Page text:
Writing Instruction for Adult Literacy Learners - Full Discussion - Reading and Writing Skills - Discussion Lists

1. Welcome and Background Information

From May 24th through May 29th, Dr. Charles “Skip” MacArthur hosted a discussion on the Reading and Writing Discussion List. The focus of his discussion was writing instruction for Adult Literacy Learners. Thanks to Chris Miller, a graduate student at Georgia State University, the following represents a compilation of the various topics discussed by listserv members while Skip facilitated the discussion on writing development for adult learners. Each topic contains one or more discussion threads arranged by questions and answers. All of Skip's questions and comments are labeled with his name, while questions and comments from listserv members are labeled with first and last initials. Most of the postings were copied and pasted verbatim, with a few words edited here and there to facilitate reading. For complete postings, along with author information, go to the Reading and Writing Archives and look at postings between May 24-29, 2010.

Skip is a Professor of Special Education and Literacy in the School of Education at the University of Delaware. A former special education teacher, Skip teaches courses on literacy problems, writing instruction, and assistive technology. His major research interests include writing development and instruction for struggling writers; adult literacy; applications of technology to support reading and writing; and, the development of self-regulated strategies. He recently completed a research project investigating instruction in decoding in adult basic education. He has published over 100 articles and book chapters, and edited several books, including The Handbook of Writing Research and Best Practices in Writing Instruction.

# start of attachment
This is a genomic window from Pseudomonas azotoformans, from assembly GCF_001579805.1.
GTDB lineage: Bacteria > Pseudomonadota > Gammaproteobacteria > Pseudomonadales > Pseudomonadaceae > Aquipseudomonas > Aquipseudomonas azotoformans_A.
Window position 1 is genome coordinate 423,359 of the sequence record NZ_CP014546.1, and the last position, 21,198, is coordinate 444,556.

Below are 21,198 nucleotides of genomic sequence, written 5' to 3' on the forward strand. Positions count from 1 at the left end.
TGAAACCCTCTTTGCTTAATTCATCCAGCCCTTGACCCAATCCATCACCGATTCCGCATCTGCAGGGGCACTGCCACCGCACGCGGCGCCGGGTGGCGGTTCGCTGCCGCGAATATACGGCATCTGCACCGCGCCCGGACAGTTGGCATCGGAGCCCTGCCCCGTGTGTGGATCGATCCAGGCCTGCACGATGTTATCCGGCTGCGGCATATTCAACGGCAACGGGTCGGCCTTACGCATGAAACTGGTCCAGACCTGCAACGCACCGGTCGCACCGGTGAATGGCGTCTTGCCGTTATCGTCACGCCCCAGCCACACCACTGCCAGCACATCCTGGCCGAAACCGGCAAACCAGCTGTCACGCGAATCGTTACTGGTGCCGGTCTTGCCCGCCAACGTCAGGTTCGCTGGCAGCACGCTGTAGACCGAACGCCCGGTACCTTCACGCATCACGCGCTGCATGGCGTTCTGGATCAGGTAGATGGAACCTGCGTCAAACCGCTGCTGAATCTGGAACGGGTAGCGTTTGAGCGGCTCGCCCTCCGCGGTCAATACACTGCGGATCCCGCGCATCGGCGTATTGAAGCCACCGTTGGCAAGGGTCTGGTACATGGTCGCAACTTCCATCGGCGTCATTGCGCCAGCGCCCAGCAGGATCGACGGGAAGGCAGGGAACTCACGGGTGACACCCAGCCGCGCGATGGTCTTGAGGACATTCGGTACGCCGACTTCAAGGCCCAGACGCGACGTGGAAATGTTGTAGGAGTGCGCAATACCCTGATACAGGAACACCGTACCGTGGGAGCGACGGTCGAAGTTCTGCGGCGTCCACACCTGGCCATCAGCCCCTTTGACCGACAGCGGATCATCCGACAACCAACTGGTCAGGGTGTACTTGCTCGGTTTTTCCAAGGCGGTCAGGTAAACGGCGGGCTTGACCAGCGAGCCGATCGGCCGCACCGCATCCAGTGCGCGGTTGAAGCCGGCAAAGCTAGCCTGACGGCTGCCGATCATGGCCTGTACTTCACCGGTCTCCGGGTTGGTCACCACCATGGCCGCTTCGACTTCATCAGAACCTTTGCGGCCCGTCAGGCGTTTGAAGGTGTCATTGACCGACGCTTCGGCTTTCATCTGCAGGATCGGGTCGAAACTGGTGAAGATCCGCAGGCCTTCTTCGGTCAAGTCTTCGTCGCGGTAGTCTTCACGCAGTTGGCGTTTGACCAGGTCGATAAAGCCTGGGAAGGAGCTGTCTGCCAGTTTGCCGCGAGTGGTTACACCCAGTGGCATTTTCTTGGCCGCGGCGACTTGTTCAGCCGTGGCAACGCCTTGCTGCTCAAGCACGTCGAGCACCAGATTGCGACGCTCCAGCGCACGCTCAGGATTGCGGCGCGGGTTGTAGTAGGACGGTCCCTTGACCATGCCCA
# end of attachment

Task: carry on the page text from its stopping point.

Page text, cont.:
Skip’s discussion focused on writing instruction for adults who struggle with writing, including adult basic education and college writers. This is how he described the discussion: Writing skills are important to adult learners for employment, further education, participation as citizens, and personal fulfillment. The National Institute for Literacy's standard-setting initiative, Equipped for the Future, identified "conveying ideas in writing" as one of five critical communication skills. Yet little research has focused on writing instruction in adult basic and adult secondary education.

One way to identify potentially effective approaches to writing instruction is to look at the research that has been done with adolescents, particularly with struggling writers. Graham and Perin (2007) thoroughly reviewed the research on writing instruction for students in middle and high school. They found eleven instructional methods that had at least four studies showing them to be effective. The effective methods were: strategy instruction, summarization, peer assistance, setting product goals, word processing, sentence combining, inquiry, prewriting activities, process writing approach, study of models, and writing for content area learning. In comparison to other methods, grammar instruction was not effective.